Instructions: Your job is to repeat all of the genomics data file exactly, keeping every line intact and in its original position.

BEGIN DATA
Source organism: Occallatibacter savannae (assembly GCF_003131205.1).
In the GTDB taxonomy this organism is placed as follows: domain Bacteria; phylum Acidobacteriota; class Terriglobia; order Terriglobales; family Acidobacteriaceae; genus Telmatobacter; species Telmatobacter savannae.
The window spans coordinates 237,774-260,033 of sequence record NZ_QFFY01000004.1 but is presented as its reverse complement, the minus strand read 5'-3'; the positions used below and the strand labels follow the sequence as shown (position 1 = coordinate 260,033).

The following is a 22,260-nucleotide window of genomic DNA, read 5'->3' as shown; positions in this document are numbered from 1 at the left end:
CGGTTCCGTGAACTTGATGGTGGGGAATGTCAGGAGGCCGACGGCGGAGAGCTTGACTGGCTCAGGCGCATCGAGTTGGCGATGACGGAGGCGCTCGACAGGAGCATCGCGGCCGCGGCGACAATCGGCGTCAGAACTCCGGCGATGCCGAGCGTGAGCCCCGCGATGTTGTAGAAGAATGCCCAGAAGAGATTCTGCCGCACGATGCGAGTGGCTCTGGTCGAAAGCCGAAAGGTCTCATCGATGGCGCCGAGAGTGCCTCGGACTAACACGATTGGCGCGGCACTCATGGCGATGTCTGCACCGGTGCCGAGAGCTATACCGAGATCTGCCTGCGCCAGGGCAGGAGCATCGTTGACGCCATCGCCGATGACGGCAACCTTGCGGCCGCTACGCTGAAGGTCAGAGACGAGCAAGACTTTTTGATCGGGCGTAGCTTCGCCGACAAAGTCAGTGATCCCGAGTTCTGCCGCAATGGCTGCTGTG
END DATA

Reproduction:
Source organism: Occallatibacter savannae (assembly GCF_003131205.1).
In the GTDB taxonomy this organism is placed as follows: domain Bacteria; phylum Acidobacteriota; class Terriglobia; order Terriglobales; family Acidobacteriaceae; genus Telmatobacter; species Telmatobacter savannae.
The window spans coordinates 237,774-260,033 of sequence record NZ_QFFY01000004.1 but is presented as its reverse complement, the minus strand read 5'-3'; the positions used below and the strand labels follow the sequence as shown (position 1 = coordinate 260,033).

The following is a 22,260-nucleotide window of genomic DNA, read 5'->3' as shown; positions in this document are numbered from 1 at the left end:
CGGTTCCGTGAACTTGATGGTGGGGAATGTCAGGAGGCCGACGGCGGAGAGCTTGACTGGCTCAGGCGCATCGAGTTGGCGATGACGGAGGCGCTCGACAGGAGCATCGCGGCCGCGGCGACAATCGGCGTCAGAACTCCGGCGATGCCGAGCGTGAGCCCCGCGATGTTGTAGAAGAATGCCCAGAAGAGATTCTGCCGCACGATGCGAGTGGCTCTGGTCGAAAGCCGAAAGGTCTCATCGATGGCGCCGAGAGTGCCTCGGACTAACACGATTGGCGCGGCACTCATGGCGATGTCTGCACCGGTGCCGAGAGCTATACCGAGATCTGCCTGCGCCAGGGCAGGAGCATCGTTGACGCCATCGCCGATGACGGCAACCTTGCGGCCGCTACGCTGAAGGTCAGAGACGAGCAAGACTTTTTGATCGGGCGTAGCTTCGCCGACAAAGTCAGTGATCCCGAGTTCTGCCGCAATGGCTGCTGTG